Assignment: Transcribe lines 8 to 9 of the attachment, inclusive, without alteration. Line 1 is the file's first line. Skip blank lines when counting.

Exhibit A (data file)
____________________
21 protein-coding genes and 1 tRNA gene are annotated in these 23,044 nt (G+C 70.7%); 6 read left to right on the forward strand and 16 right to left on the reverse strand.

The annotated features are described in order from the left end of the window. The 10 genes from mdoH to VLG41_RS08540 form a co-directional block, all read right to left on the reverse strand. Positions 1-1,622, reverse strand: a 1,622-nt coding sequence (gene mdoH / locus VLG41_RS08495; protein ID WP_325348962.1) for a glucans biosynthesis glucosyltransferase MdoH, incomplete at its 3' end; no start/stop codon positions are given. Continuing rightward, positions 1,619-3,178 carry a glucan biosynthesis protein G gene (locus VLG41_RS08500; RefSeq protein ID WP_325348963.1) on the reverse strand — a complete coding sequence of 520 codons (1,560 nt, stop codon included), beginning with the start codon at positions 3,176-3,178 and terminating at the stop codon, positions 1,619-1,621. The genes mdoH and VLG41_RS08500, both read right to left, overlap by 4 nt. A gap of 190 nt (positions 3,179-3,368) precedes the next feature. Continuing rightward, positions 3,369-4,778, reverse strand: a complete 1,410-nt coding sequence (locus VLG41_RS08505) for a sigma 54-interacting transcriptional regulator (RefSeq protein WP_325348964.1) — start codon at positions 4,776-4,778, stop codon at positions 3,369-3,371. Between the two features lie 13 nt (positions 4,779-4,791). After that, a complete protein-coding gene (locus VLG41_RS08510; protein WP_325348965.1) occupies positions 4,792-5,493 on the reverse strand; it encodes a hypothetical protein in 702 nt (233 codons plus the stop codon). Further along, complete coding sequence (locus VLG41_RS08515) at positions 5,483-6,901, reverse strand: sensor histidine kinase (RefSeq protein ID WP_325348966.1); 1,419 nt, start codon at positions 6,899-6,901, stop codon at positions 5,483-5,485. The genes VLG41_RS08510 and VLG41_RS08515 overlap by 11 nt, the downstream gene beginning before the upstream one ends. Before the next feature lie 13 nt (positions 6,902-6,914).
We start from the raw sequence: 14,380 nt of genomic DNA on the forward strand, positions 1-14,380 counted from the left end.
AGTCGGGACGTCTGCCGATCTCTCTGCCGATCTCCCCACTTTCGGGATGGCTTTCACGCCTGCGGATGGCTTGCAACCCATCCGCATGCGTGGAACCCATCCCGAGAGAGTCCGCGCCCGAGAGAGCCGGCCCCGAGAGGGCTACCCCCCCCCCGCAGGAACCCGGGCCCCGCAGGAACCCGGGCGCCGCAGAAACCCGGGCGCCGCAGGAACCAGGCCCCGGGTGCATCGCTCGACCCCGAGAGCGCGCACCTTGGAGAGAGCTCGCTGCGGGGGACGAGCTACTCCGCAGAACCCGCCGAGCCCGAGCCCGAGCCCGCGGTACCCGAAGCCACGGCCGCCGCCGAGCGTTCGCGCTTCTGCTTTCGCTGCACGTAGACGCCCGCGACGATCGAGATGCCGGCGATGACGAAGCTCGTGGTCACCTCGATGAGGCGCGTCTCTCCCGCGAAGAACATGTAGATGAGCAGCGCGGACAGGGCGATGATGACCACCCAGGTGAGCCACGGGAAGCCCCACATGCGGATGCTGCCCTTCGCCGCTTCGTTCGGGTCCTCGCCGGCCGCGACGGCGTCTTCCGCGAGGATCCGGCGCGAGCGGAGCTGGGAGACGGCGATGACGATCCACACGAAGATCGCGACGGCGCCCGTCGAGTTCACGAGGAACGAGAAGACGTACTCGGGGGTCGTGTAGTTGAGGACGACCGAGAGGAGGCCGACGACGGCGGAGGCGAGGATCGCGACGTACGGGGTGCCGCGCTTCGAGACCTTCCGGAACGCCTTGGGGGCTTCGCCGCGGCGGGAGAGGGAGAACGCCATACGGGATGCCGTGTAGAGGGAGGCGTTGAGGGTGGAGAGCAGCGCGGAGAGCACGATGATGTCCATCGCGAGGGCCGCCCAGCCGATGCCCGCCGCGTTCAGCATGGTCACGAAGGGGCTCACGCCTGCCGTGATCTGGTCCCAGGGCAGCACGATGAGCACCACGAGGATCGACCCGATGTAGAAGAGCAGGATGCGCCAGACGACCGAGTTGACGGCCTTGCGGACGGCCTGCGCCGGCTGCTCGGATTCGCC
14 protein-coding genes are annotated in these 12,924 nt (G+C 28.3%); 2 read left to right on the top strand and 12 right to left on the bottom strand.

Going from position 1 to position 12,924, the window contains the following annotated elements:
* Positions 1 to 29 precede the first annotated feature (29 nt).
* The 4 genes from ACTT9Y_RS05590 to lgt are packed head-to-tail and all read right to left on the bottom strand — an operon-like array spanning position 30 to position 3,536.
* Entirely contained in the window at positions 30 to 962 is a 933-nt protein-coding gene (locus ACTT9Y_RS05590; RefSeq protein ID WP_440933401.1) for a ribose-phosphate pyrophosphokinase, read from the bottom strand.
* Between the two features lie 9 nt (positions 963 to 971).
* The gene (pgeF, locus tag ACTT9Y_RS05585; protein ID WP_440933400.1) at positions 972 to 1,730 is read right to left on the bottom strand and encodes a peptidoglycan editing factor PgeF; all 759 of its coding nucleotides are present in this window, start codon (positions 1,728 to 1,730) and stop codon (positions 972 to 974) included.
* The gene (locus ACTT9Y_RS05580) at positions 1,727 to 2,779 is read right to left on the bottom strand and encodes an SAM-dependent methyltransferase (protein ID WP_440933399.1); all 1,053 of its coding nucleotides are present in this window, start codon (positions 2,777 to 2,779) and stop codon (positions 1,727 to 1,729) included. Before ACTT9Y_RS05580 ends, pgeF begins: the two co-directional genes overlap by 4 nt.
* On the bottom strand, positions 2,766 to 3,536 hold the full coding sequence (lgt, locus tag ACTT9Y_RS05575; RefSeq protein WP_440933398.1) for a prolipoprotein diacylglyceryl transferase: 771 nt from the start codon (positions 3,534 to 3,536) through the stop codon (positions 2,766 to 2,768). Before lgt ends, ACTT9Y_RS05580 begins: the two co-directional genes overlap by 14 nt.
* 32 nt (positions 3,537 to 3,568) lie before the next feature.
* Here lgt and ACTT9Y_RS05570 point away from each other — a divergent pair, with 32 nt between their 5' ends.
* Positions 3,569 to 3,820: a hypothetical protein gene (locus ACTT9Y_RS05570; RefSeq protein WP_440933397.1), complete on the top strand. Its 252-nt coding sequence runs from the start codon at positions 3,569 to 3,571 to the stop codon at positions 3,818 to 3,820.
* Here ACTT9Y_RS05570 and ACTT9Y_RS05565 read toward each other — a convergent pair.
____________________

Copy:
* The 4 genes from ACTT9Y_RS05590 to lgt are packed head-to-tail and all read right to left on the bottom strand — an operon-like array spanning position 30 to position 3,536.
* Entirely contained in the window at positions 30 to 962 is a 933-nt protein-coding gene (locus ACTT9Y_RS05590; RefSeq protein ID WP_440933401.1) for a ribose-phosphate pyrophosphokinase, read from the bottom strand.